2nd Reflection on Plato’s Republic

The first step on the path to self-improvement is to curb those harmful impulses which pull us from the centerline, that turn our goals on their heads and set fire to the desires burning in our soul. The aspect of our character which is necessary for this is continence – but what is this facet of our nature, and how can we employ it to our benefit? I will examine the definition of the term carefully before analysing the impulses that we keep under its yolk. Through this relationship, I will demonstrate continence’s importance in our lives.

To begin with, we should define continence. Continence is the ability of a person to constrain their demands of their animal instincts, subordinating these more primitive impulses to the rational aspect of the mind. Another term which one can utilise is self-control – holding one’s actions in check. So, we now turn to the instinctual drivers which continence seeks to master: seeking pleasure and gaining power.

To determine the positive role which continence plays, I shall examine the two instinctual drivers in their unconstrained state. The first driver, pleasure, taken to its extreme is the hedonistic mindset. A person who surrenders to pleasure as the ultimate goal is an addict, their sickness consuming all aspects of their lives. Unable to satisfy their urges, the hedonist gulps down more and more of the sweet intoxicant – each measure less effective, demanding an increase in the dosage. If we allow pleasure to become our masters, we transform ourselves into the wretched slaves of our desires (see on Pleasure). However, this is not the only subconscious driver which applies the bloody whip to our mind.

The second searing brand is the search for power. Internal to our minds the group dynamics – forged through human and pre-human social interaction – leave us constantly seeking to affirm and improve our status. This self-preening search for power leads the capable to seek domination – of others and their environment – as a means to achieving happiness. The epitome of this quest is the tyrant, able to quash those around them with a word, garnished with the symbols of rank and prestige. But if the tyrant gains these badges through force and guile, they must live in the constant fear of destruction by the same tools which lead to their elevation. A true despot cannot bear to be surrounded by those of capacity, as they are potential threats, and fears even the weakest of subjects who could end their life in a desperate act of violence. Finally, the tyrant, alone of frightened, seals themselves behind the high walls of their bastions. Growing older and weaker they wait for death, all the while the next generation of brutal dictators circle their prey, smelling blood in the water.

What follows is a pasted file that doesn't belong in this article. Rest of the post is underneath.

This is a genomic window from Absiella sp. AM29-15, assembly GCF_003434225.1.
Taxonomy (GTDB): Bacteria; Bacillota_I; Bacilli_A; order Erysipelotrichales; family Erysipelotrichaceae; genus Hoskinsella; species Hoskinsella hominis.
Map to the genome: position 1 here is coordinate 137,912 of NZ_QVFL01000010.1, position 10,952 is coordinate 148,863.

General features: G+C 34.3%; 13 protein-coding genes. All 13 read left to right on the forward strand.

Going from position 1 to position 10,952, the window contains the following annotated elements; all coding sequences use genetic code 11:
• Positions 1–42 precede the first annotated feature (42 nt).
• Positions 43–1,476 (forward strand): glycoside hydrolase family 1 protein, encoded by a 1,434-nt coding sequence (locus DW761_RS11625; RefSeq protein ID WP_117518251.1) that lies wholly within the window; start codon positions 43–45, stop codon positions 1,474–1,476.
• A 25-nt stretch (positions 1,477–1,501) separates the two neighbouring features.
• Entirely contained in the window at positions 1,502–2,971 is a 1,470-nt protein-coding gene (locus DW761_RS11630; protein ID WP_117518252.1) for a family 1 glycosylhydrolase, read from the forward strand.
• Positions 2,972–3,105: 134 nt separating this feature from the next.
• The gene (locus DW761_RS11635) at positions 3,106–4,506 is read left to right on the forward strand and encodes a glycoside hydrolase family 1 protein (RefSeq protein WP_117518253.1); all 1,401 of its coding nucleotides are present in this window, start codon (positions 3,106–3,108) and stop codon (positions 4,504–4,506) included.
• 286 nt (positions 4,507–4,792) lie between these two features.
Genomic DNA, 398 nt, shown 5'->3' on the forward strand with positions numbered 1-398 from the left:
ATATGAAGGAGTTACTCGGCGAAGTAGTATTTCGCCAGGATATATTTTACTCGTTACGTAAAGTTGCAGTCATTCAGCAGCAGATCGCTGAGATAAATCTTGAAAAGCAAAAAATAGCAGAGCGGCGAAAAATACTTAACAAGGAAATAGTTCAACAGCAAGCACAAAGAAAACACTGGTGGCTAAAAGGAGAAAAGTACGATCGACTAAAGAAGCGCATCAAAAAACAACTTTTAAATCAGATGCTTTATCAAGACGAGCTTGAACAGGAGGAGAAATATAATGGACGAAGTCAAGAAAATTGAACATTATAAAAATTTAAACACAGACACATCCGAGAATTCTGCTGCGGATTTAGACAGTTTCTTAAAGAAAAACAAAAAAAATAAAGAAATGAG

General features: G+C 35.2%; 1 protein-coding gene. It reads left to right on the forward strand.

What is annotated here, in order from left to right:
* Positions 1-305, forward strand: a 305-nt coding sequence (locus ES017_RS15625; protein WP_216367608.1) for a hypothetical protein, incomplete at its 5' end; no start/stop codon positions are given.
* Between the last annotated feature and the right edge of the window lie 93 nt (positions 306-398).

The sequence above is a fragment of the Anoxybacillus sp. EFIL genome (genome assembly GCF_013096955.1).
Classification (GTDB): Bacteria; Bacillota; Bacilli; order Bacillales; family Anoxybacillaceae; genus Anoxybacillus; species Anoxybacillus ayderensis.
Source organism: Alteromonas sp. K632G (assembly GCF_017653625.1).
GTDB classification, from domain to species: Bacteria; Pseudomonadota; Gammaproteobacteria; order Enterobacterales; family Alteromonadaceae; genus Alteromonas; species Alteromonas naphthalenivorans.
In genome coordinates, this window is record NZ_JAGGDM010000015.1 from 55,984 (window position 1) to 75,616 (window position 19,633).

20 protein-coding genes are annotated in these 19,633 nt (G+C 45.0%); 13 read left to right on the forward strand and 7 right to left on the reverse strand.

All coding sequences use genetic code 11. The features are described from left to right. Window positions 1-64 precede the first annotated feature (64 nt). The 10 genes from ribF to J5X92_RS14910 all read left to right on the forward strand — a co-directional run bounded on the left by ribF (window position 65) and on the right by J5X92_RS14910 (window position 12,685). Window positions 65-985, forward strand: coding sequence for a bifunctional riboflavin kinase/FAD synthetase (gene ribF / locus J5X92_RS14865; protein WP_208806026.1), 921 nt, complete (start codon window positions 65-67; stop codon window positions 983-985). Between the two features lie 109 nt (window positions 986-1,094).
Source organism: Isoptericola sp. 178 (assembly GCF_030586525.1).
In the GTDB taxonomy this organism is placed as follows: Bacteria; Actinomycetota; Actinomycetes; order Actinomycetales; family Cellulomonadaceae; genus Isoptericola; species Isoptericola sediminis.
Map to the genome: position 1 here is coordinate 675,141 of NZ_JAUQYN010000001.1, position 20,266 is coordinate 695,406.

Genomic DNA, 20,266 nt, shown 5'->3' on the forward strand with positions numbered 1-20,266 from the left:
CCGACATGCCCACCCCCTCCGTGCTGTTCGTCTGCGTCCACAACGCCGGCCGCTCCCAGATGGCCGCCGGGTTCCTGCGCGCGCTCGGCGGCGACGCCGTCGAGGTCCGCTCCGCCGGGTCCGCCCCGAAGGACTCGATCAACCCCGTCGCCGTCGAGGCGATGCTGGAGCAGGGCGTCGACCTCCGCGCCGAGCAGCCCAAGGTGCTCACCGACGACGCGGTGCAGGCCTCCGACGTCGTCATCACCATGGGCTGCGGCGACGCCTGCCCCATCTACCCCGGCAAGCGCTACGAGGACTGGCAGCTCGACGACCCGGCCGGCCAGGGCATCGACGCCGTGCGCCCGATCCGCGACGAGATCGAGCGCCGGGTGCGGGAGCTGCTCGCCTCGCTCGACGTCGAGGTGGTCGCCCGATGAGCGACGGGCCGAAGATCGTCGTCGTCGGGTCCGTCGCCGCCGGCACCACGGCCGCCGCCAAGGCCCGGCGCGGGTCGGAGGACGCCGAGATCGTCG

So, if pleasure and domination are not sources of happiness, how can continence help us overcome the pitfalls of seeking these two false idols? Firstly, by being continent, we can engage moderately in pleasures, some of which are completely necessary to the continuation of life. By moderation we can stop ourselves from overindulgence, bringing ourselves back from the brink, while still engaging socially with other human beings. Secondly, continence allows us to engage politically with our societies without falling prey to the lust for power. By engaging in politics with justice, we will be able to help contribute to our broader society without oppressing our fellow citizens (see on Obedience).

With this in mind, the question stands as to how we can improve our self-control. Willpower, like all skills, is attained and maintained through constant practice. You should seek always to use continence when dealing with others and yourself, and even if you lapse do not despair. Each failure is only another stepping stone to success in the life-long pursuit of self-mastery.

Original text

Plato’s Republic

Painting

Anne-Louis Girodet, Hippocrates refusing the gifts of Artaxerxes, 1792

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